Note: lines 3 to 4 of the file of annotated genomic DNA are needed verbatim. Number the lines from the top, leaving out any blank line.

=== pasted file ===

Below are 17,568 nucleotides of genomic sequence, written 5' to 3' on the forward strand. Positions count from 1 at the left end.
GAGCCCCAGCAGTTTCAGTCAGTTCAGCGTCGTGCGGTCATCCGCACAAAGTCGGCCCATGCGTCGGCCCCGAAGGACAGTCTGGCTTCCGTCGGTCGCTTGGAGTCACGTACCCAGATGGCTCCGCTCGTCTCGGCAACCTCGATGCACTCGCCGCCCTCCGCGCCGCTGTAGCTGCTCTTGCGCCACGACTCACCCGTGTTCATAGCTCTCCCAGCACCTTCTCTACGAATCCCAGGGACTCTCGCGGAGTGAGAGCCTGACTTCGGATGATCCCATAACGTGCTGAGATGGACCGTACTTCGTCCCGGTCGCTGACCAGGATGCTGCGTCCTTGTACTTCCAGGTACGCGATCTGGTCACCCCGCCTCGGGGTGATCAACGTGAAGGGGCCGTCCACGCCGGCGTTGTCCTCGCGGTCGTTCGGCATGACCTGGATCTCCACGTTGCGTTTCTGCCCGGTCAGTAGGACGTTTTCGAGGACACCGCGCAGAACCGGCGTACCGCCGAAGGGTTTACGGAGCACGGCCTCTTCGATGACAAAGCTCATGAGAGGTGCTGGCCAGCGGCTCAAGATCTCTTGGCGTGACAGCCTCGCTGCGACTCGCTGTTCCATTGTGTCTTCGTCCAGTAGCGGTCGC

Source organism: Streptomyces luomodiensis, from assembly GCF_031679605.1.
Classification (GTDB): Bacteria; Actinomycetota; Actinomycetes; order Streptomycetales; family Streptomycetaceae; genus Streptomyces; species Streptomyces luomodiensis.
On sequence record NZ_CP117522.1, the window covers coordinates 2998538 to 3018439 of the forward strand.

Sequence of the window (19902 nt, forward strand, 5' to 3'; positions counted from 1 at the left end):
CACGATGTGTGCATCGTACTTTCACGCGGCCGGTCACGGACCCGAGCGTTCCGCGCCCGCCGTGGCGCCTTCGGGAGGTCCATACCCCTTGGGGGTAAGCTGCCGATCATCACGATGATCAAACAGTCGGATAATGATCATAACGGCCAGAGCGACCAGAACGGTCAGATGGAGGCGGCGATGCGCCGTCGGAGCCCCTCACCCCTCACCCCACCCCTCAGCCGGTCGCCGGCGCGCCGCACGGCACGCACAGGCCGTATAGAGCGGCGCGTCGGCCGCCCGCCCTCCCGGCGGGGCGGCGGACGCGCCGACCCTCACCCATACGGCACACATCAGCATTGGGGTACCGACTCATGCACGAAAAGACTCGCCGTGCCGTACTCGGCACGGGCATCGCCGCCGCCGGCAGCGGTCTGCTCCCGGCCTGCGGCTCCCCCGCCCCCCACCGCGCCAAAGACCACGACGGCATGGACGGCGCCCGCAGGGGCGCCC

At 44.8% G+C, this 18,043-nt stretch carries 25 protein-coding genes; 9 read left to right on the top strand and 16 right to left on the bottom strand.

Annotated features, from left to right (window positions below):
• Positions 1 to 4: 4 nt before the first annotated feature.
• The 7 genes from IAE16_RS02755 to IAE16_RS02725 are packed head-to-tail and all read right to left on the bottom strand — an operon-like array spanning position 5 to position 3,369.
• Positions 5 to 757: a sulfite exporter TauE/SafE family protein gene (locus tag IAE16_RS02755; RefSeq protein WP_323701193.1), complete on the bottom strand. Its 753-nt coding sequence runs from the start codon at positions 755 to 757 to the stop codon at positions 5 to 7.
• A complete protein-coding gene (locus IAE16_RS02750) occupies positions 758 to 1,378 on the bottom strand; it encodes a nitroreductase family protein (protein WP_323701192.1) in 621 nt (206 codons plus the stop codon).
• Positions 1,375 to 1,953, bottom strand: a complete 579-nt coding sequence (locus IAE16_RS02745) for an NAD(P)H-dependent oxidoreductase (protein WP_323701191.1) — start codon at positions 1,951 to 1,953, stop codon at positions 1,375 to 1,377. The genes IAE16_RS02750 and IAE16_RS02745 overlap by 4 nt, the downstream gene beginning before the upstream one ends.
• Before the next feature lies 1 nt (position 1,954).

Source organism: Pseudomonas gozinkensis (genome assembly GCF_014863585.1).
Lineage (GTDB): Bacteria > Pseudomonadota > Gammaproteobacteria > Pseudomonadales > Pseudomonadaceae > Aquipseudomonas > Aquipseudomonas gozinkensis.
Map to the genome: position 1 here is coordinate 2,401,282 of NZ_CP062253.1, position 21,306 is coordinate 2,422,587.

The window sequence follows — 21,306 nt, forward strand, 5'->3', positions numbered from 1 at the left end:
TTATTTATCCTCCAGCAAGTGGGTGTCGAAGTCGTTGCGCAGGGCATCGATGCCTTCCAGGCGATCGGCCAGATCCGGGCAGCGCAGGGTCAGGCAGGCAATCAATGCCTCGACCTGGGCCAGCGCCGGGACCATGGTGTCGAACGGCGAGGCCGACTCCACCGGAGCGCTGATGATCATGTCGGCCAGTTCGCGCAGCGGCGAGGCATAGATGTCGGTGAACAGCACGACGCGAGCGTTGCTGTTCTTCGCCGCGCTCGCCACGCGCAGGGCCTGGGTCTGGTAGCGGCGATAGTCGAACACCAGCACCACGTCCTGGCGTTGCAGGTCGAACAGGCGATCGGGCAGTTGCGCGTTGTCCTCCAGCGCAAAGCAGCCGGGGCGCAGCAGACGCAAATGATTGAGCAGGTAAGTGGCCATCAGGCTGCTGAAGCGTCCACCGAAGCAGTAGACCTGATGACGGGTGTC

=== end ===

Source organism: Streptomyces luomodiensis, from assembly GCF_031679605.1.
Classification (GTDB): Bacteria; Actinomycetota; Actinomycetes; order Streptomycetales; family Streptomycetaceae; genus Streptomyces; species Streptomyces luomodiensis.